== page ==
Bart’s association with MSBL Founder and President Steve Sigler throughout the years has been very special to Bart and he is hopeful that it has helped create some impactful inner workings within MSBL.   

“We used to have board meetings in different cities early on, typically for two or three days.  Steve put out his master plan and we would discuss it.  We had attorneys, accountants, baseball minds, and business people.  This wasn’t simply a bunch of guys sitting around talking baseball.  His vision was so great and he kept talking about expansion and finding qualified people to run it on a professional level. 

I was involved from 2000 to possibly 2008.  We had maybe 10 or 12 guys typically.  Steve preached that we always make sure we are giving something back to the players.  Be sure to play on good facilities, have them experience a sort of fantasy camp atmosphere, and always make sure it is first class.  Steve Sigler is why we are still at it 35 years later.” 

I asked Bart what some of the craziest things he has witnessed throughout his World Series years, of which he has only missed two, by the way.

“This is sort of funny but wasn’t too funny at the time.  Val Lewis and Steve first initiated the Father/Son division for the World Series, so we put a team together.  The mission statement for Father/Son was to promote players and their families playing together, having fun, and exhibiting true sportsmanship while enjoying the game we love as one big family.

So, we were playing a Sacramento team and a hard slide was involved and both benches cleared!  I had to laugh.  But it goes to prove that baseball is a very emotional game and you just react, especially with all of the different ages involved in the Father/Son concept.”

While playing in the MSBL for over 30 years, what is your biggest takeaway?

“To me, the biggest positive from MSBL for me and my life, and my wife, is the camaraderie and friendships that have been developed.  We’ve played in Puerto Rico with the Siglers, for example, and feel lucky to have been a part of it.  Today that friendship still exists.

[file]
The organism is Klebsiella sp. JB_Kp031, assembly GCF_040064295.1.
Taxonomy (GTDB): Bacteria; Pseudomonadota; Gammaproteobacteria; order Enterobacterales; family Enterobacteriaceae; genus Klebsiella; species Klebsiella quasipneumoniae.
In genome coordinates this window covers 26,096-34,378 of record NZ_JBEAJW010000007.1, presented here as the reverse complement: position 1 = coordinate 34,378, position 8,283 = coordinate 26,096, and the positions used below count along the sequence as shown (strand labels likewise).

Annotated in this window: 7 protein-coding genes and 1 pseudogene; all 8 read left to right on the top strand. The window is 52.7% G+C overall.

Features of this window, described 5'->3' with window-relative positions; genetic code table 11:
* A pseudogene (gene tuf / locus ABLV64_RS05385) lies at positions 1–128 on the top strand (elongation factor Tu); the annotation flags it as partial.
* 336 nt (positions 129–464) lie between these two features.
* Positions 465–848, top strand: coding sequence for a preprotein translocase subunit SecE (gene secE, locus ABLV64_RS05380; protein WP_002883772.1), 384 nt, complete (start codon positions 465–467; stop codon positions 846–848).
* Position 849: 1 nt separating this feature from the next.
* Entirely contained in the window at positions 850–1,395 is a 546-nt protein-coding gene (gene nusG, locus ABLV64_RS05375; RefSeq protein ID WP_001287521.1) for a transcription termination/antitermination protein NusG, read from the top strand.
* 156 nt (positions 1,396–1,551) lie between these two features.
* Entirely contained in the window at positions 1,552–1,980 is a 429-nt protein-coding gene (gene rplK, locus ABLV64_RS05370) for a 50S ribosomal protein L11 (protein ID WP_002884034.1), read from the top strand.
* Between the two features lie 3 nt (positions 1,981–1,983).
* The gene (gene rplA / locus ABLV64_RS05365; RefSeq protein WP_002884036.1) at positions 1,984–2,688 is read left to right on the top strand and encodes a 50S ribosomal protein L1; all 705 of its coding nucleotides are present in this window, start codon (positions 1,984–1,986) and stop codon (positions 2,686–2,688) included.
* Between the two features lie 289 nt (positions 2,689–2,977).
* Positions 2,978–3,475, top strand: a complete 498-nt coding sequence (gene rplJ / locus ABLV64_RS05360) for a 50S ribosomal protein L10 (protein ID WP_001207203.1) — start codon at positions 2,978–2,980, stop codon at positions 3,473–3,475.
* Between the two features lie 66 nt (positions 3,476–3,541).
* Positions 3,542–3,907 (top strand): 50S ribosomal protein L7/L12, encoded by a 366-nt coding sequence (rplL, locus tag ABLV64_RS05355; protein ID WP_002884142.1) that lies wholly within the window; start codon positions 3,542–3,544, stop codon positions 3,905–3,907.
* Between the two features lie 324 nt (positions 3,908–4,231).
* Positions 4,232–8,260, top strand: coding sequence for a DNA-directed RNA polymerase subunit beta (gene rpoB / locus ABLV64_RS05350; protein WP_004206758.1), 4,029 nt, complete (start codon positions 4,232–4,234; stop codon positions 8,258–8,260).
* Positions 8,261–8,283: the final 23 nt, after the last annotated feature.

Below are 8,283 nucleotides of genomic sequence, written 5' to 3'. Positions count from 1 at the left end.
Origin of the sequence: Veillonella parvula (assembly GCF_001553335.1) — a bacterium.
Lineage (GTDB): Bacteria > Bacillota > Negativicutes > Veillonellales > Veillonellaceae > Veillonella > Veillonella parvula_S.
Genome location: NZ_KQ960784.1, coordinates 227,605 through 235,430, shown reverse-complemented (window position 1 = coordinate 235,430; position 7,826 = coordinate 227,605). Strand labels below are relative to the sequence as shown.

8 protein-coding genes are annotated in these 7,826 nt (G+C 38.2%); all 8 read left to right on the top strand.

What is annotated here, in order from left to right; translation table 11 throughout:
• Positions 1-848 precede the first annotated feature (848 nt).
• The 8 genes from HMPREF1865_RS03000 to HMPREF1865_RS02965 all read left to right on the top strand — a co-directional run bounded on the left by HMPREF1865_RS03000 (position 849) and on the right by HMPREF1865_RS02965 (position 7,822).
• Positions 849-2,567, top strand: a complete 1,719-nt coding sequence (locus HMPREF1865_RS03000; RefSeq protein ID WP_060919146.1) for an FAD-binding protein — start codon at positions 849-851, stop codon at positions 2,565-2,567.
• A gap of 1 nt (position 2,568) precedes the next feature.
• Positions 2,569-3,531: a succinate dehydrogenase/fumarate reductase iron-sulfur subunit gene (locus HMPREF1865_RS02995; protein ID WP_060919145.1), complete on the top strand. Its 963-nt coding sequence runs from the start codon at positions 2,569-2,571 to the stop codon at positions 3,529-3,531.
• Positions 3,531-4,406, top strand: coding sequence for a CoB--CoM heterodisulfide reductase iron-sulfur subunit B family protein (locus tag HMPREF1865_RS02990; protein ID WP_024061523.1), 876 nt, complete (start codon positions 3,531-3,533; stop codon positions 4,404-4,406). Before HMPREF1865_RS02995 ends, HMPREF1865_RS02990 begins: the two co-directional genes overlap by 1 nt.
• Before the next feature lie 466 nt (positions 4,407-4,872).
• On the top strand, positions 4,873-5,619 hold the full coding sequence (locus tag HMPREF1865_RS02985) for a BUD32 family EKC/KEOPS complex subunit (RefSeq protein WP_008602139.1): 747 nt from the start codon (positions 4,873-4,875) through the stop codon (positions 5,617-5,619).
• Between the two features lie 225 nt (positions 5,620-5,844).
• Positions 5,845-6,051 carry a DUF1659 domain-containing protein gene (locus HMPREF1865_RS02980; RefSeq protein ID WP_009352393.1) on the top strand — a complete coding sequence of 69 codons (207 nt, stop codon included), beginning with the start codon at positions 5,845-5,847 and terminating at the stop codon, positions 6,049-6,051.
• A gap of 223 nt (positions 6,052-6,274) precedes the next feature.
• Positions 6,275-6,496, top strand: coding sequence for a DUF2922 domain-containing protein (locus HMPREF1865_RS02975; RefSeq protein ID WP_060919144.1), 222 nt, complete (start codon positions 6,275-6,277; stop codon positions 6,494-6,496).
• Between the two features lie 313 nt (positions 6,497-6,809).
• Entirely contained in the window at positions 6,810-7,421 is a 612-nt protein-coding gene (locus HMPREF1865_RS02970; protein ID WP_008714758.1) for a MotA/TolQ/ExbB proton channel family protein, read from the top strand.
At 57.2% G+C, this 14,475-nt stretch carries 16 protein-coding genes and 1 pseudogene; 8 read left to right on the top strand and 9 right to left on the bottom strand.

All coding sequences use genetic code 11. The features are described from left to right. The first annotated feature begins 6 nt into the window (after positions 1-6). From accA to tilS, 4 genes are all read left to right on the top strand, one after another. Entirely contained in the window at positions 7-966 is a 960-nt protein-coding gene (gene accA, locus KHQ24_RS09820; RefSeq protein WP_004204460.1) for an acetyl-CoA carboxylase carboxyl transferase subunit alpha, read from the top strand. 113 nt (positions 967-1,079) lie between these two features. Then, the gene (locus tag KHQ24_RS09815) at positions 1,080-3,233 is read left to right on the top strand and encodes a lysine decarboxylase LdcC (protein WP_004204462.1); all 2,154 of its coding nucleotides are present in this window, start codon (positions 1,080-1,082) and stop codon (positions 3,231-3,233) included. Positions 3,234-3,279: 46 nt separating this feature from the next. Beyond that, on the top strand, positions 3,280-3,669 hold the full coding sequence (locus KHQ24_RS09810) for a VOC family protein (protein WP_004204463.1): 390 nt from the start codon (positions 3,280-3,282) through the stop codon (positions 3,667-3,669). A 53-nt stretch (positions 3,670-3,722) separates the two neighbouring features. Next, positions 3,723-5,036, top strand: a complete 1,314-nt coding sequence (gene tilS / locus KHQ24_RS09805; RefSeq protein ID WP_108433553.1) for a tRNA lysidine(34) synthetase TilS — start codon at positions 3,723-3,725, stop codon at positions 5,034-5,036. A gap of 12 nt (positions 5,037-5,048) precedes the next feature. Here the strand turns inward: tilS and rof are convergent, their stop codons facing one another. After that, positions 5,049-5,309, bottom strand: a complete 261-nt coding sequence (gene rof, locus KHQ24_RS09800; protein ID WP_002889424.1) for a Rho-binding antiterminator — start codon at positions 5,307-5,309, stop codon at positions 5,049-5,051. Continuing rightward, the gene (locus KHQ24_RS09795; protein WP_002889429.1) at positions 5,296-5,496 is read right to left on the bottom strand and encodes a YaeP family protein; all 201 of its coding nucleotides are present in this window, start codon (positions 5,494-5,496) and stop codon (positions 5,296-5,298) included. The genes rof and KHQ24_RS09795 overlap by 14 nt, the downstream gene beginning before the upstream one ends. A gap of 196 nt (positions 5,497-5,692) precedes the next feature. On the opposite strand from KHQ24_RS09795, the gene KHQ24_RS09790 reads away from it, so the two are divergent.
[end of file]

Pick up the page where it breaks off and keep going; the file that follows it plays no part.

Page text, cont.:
Some of my ex-professional friends, such as Rich Nye, Jose Cardenal, and Ken Rudolph, have played alongside me in many MSBL tournaments.  The best pitcher I have ever seen in clutch situations is Sandy Weissent from the Chicago teams.  He was a real pro and nothing rattled him.  All these guys helped teach the other ones how to play the game right, which is something I have preached every since finding anyone to listen.”

What will you miss when you decide to call it a day?    

“The competetiveness of it is what I’ll be missing.  I always take pride in asking the guys to play the game the right way.  Bunt, hit and run, know your part in the game.  That’s the part I will miss.  Teaching the game properly so that it can progress in the right direction.”

Is there a fondest memory?

“Winning that first ring in 1991.  We had never won and we were really focused on winning.  Seeing the joy of the players was something I truly loved.  It was a total team victory.

My biggest regret, however, was putting gas into a radiator while working as a gas station attendant during the off-season when I was only making $1,100 a month!”

Editor’s note: For more information about Bart, HERE is a link from the website ‘Catcher’s Home’ and an interview with Bart from May of this year.